GenBank will start using expanded accession formats by December 2018

By the end of 2018, GenBank and other INSDC members will expand the accession formats used for sequencing projects. We have assigned almost all the possible accession numbers using the current, shorter formats. Using these longer formats will allow us to expand accession ranges and give us greater capacity.

The expanded format for Whole Genome Shotgun (WGS), Transcriptome Shotgun Assembly (TSA), and Targeted Locus Study (TLS) sequencing projects will use a six-letter Project Code prefix and a two-digit Assembly-Version number followed by 7, 8, or 9 digits (for example, AAAAAA020000001).

Non-WGS/TLS/TSA nucleotide sequences currently use a “2+6” format, two-letter prefix followed by six digits. This format will be expanded to eight digits.

Protein sequences currently use a “3+5” accession format. By the end of 2018, this format will use seven digits.

You will need to adjust any processing methods to accommodate these new identifier formats.  Please write to the helpdesk with any questions about the new formats.

Improved Search Now Available Across NCBI Databases

Earlier this year, we announced the release of a new and improved search feature that interprets plain language to give better results for common searches. This feature, originally developed in NCBI Labs and later released on the NCBI All Databases search, is now available across several NCBI resources: Nucleotide, Protein, Gene, Genome, and Assembly. Whether you are searching for a specific gene or for a whole genome, you will now retrieve NCBI’s best results regardless of the database  you search.

The image below shows the results for a search for human INS in the Nucleotide database. Even though this is a Nucleotide search, the results include relevant information from Gene, Protein, Taxonomy,  plus links to the NCBI reference sequences (RefSeq) as well as access to BLAST and the insulin gene region in NCBI’s genome browser, the Genome Data Viewer.KIS_nuccore_smallFigure 1.  The new natural language search result in the Nucleotide database from a search for human INS.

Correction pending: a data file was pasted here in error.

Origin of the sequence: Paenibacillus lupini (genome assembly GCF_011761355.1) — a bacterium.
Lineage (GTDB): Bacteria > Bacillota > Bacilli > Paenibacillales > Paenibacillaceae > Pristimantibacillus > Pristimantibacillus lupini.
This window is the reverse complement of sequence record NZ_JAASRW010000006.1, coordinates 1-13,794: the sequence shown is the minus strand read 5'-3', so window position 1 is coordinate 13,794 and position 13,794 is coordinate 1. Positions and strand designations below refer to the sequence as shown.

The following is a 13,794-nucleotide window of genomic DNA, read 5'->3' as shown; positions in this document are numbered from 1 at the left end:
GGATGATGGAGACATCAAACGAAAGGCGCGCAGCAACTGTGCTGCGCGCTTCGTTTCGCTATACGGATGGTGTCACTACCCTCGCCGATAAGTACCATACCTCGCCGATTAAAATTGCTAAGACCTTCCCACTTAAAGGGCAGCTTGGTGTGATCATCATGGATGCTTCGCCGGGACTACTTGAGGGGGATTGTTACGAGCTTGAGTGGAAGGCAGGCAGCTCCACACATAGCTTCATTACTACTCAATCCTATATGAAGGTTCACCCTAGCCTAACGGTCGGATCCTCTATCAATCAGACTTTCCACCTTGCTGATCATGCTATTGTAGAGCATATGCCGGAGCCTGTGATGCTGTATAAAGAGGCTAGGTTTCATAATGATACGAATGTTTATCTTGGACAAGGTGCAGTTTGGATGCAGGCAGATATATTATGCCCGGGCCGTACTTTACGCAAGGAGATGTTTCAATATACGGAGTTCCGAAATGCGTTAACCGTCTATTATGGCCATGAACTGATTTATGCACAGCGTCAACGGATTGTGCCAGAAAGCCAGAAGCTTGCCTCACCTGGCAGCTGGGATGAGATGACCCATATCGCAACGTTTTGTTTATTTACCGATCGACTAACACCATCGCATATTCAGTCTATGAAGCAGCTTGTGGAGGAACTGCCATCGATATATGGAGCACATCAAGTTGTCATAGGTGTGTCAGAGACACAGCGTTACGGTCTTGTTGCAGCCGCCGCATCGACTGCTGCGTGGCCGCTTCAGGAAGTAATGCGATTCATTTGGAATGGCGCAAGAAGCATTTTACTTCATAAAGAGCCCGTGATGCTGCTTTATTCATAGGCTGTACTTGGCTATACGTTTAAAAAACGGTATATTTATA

Try out this new search capability and let us know what you think. And keep visiting the NCBI Labs search page to try our latest experiments, which we’ll also announce here on NCBI Insights.


September 12 NCBI Minute: Release Plan for NCBI API Keys

Update: Webinar is now on September 12!

If you already registered for the September 5 date, you are automatically registered for September 12. You do not need to re-register. We welcome anyone else who would like to register.

As previously announced, NCBI has introduced API keys for the E-utilities. You will soon want to start using API Keys in your E-Utilities API calls as these will allow the fastest access to NCBI databases. In this webinar, we will review how API Keys work and will provide you with a schedule of brief testing periods and the timing of the full release of API key functionality.

Date and time: Wed, Sep 12, 2018 12:00 PM – 12:30 PM EDT

Register here:

After registering, you will receive a confirmation email with information about attending the webinar. A few days after the live presentation, you can view the recording on the NCBI YouTube channel. You can learn about future webinars on the Webinars and Courses page.

(Webinar re-scheduled to September 12 because the presenter was called away unexpectedly.)